Everyone from work went up to Calgary this weekend for a seminar by Suzanne Clothier. Suzanne is an observational genius but even better than that, she is always considering what to do with her observations to improve a dog's situation.
Suzanne is constantly asking the dogs "How is this for you?" She is always looking at things from the dog's point of view. Do they want to be there? Do they want to be doing that? Are they comfortable? Are they happy? Are they scared? And most importantly when she notices a dog is uncomfortable or afraid - she DOES something about it.
Some things, like going to the vet, are necessary evils. I'm not sure how you would ever break through all the negative experiences of a vet to truly make it an enjoyable experience. But so many other things are optional so if your pet doesn't like it, you either need to take steps to convince them that it isn't that bad, or JUST DON'T DO IT.
I think I'm fairly skilled at observation. The daycare has taught me much more than the average dog owner will ever know, and I have just spent the last 2 years watching Coulee obsessively for the slightest signs of discomfort. (I have to say taking pictures can really help you start to see things. Looking at her in pictures after a walk and noticing the strain on her face (when I had been looking for a limp while on the walk) helped me realize that long before a limp or hitch arrived, there were signs of discomfort that I could watch for.) That being said, it is what you DO with those observations that matter.
I am constantly concerned about giving Coulee the life she wants vs. the life that she can realistically handle and I'm always watching for the line and doing my best to not cross it. I am constantly on the alert when Lacey is out in public to make sure that she isn't too scared, or too worried or too uncomfortable and I do my best to shield her from situations that frighten her.
But yesterday, I had a lightbulb moment.
It had snowed again and it was the heavy wet snow that forms instant snowballs in Coulee's feet so I hauled out the boots. Coulee shied away as she always does and then within seconds willingly submitted to me putting them on her as she knows we aren't going to go until she is wearing her boots. I don't force her, I just stand there holding them until she comes back to me so I can put them on. The situation reminded me of a demo dog we saw on the weekend.
At the seminar there had been a dog that was afraid of his backpack. All someone had to do was pick it up and he would shy away. The signs were obvious and I remember wondering if the dog would ever LOVE his backpack (I doubted it). As I watched the dog, I wondered if I would be able to determine the difference between disliking the backpack and being afraid of the backpack when all the dog was doing was shying away from it (which is what I would expect would happen if they disliked it too). Suzanne clarified things by saying that if the dog is willing to do something for food (or a reward), they may dislike it, but probably aren't afraid of it.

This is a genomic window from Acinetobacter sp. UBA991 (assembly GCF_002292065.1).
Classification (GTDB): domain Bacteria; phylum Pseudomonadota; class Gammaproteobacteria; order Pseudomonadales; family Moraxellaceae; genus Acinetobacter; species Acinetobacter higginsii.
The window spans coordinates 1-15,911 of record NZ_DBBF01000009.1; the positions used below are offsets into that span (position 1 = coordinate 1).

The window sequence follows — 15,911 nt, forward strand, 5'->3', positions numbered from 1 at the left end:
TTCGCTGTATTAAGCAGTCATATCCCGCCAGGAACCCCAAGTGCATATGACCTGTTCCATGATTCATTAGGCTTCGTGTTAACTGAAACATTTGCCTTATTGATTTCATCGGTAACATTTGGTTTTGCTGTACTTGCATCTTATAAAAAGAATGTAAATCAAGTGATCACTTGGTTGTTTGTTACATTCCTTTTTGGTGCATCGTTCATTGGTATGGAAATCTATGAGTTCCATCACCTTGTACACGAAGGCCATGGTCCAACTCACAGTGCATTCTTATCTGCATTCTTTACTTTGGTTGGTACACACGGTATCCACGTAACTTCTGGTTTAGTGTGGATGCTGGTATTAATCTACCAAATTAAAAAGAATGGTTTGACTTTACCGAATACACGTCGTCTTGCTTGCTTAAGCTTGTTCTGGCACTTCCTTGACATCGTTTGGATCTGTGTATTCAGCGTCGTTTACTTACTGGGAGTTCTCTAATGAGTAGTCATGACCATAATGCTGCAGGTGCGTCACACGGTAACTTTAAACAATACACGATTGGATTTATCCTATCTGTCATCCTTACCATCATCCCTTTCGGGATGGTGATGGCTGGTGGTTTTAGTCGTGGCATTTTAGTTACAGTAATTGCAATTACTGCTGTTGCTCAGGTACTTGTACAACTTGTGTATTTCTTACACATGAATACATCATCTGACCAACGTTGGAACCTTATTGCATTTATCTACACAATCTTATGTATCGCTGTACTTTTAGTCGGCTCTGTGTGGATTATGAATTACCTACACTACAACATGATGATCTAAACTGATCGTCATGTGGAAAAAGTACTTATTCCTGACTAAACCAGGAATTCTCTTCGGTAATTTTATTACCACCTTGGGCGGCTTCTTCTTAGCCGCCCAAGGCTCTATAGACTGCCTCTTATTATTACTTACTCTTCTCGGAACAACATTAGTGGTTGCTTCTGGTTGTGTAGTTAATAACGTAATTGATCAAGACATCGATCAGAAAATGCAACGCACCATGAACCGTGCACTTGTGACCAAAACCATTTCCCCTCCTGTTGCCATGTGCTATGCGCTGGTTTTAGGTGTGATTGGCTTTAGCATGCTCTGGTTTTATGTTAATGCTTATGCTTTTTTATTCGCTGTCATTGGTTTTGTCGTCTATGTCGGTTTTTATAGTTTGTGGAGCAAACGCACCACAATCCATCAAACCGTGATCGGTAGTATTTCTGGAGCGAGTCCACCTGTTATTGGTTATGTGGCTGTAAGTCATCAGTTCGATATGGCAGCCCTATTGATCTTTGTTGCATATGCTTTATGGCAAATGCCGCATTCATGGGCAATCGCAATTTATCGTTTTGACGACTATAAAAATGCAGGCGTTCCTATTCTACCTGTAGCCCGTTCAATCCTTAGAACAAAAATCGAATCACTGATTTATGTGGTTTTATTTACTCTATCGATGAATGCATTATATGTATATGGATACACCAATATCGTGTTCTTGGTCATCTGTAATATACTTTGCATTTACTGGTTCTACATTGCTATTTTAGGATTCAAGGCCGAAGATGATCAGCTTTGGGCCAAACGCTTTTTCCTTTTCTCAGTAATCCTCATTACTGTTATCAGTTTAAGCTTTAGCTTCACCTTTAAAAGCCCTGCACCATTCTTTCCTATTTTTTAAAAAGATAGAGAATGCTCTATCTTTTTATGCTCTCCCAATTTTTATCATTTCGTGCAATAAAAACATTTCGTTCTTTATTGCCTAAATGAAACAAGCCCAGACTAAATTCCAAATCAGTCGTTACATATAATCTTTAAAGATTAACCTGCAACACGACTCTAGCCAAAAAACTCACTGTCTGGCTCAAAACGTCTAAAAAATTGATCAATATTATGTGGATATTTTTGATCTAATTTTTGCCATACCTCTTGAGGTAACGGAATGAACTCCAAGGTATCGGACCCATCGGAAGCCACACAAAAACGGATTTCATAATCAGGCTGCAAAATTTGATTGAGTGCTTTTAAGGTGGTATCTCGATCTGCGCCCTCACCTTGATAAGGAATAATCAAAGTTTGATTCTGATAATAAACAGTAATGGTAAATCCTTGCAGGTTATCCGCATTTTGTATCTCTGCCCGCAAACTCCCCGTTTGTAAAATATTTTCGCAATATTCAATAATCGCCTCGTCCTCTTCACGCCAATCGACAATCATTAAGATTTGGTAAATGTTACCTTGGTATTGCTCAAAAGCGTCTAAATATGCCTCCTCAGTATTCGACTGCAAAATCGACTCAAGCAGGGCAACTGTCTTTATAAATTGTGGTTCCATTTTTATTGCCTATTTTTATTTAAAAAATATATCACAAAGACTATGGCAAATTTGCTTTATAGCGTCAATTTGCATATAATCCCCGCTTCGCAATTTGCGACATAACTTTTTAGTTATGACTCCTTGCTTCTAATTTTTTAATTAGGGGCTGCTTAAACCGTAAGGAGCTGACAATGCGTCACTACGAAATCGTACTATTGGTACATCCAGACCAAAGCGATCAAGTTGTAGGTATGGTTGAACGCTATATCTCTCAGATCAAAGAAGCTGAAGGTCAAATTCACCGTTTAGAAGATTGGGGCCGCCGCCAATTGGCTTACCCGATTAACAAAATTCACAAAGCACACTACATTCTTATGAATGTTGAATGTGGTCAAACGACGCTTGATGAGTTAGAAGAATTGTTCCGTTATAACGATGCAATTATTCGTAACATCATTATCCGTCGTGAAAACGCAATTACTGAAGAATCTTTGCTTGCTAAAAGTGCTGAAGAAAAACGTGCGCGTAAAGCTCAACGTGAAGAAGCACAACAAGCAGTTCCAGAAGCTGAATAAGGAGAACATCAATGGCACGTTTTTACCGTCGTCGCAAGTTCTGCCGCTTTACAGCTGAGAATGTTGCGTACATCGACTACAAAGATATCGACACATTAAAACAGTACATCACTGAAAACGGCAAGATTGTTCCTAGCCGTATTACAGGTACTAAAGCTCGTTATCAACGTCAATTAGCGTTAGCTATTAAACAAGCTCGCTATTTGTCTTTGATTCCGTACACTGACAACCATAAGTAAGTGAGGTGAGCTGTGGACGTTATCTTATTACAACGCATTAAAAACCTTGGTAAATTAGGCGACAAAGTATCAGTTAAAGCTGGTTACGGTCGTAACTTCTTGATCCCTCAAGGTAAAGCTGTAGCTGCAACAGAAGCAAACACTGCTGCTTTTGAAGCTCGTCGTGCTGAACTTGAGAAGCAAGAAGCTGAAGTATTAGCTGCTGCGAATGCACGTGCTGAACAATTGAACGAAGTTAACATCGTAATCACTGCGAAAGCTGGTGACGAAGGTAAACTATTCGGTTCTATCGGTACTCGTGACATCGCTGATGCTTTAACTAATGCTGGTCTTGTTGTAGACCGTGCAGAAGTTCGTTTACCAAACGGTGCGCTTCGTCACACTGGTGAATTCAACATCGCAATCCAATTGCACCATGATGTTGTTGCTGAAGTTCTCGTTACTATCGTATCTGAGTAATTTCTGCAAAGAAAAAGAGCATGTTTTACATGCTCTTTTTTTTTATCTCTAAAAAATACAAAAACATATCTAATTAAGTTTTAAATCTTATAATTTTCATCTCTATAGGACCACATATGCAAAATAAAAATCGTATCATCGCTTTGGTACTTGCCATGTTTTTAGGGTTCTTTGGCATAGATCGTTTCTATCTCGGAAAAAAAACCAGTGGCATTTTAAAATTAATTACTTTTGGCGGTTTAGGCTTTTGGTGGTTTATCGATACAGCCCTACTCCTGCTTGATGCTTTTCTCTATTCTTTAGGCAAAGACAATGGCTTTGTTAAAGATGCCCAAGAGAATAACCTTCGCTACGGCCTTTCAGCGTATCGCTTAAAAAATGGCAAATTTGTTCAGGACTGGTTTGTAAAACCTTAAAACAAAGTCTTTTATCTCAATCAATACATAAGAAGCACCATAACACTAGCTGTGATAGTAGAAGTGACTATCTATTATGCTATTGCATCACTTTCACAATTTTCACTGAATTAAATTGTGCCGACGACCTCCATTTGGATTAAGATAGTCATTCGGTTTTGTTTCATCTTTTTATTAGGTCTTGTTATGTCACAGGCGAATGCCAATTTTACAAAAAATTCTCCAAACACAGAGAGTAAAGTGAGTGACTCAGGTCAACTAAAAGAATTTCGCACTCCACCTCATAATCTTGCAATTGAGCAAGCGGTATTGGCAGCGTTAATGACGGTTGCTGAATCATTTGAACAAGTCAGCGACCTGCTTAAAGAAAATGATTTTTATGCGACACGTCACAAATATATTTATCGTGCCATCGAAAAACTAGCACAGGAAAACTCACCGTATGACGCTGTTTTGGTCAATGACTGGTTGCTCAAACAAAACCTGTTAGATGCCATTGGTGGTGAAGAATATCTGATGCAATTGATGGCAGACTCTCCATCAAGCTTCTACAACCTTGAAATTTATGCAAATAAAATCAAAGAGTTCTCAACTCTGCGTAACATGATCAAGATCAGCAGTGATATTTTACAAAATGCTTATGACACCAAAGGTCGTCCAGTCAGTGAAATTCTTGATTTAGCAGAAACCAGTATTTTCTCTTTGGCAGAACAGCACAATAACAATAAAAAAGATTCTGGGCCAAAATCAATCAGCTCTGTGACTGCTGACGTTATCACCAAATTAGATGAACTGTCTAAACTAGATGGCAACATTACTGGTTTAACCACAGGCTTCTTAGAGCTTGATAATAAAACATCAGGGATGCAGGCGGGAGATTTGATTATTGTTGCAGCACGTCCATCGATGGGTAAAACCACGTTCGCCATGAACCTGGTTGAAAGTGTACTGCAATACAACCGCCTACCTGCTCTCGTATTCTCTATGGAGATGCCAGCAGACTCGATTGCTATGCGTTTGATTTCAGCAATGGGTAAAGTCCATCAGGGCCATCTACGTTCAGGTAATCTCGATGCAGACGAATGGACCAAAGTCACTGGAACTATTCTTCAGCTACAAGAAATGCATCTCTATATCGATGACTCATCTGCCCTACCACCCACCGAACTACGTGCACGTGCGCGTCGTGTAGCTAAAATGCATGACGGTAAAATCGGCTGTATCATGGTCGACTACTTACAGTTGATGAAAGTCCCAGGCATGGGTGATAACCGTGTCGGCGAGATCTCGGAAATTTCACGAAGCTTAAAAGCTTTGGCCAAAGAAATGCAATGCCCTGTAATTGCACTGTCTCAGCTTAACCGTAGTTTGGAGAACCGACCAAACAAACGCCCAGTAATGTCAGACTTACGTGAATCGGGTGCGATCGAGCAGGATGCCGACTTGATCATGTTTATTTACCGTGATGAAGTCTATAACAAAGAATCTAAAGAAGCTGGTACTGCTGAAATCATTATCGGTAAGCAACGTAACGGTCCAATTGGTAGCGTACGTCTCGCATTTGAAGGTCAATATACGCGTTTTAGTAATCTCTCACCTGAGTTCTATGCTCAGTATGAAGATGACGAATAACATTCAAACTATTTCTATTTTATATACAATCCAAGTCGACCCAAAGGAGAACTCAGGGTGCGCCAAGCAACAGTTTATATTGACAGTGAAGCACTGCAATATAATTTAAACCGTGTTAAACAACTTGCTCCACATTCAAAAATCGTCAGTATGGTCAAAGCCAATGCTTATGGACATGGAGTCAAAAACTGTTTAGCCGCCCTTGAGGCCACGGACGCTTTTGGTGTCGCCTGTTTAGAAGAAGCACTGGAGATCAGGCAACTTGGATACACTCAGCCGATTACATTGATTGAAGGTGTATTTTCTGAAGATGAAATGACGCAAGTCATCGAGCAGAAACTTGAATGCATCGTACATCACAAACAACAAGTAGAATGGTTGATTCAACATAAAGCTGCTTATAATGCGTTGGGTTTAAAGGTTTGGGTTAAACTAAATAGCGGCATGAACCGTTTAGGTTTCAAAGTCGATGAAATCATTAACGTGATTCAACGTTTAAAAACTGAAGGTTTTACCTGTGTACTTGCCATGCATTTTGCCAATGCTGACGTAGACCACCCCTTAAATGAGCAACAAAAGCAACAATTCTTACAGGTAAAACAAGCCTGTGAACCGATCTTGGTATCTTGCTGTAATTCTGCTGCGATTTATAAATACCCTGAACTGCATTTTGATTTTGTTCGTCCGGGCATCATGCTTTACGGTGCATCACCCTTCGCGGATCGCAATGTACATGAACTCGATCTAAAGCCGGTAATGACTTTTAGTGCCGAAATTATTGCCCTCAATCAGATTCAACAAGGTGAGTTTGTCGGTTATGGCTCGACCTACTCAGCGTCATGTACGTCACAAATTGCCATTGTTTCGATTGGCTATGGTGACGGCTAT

With Coulee and her boots, I know that they aren't her favourite items, but she definitely isn't afraid of them. Once they are on, she acts like they aren't even there and they would never keep her from eating or running or drinking, etc.
Lacey on the other hand, is a different story.
I remember finding this video wildly hilarious. I knew she wasn't happy in them but I remember telling myself that she would forget about them once she was out on a walk. I thought that the walk would be the reward. That clearly wasn't the case. And it wasn't the case later on in the season either when we went through the same thing again. And it obviously wasn't just her mood that day as when we removed them, she became a completely different dog and was her happy, go-lucky self again.
My feelings of guilt aren't from putting boots on Lacey and assuming that she'll just deal with it. My guilt is from the fact that she is clearly miserable yet I didn't take any steps to help her get over her fear. It is obvious from the video that she wasn't willing to wear them - even for food. Barely any amount of coaxing would get her to move. I knew the sky wasn't falling, that the world wasn't coming to an end, that the boots wouldn't hurt her, etc. but she clearly thought otherwise. Even while getting the ultimate reward (a walk) she still wasn't able to forget them.
And the worst part is that I did nothing to help her. I know people won't hurt her, yet I would never in a million years let a stranger that she doesn't know come up and pet her because I know she wouldn't be comfortable with that. So why in the world did I treat the boots differently? I have no idea.
If you've made it this far, some of you (or maybe most of you) are probably thinking that I'm totally over-reacting. I'm not going to beat myself up about it - what is done is done and she recovered very quickly (i.e. as soon as the boots are removed, she is happy again) but I am going to change the way I look at things. One of the things Suzanne would often say is - Consider it was a person or child in this situation. How would you think about it then?
If I take that scenario and apply it to myself, but instead of boots, we put spiders on my feet, I can get an idea of how Lacey felt. The sky wouldn't be falling, the world wouldn't be coming to an end, the spiders wouldn't hurt me, but OMG I would be freaking out. My fear would be completely irrational but it doesn't make the fear any less real.
So here's to not only seeing what my dogs are telling me, but listening to them as well! Thanks Suzanne for all that you do. I am sure that you are improving dogs' lives everywhere you go. I know you just improved the lives of mine!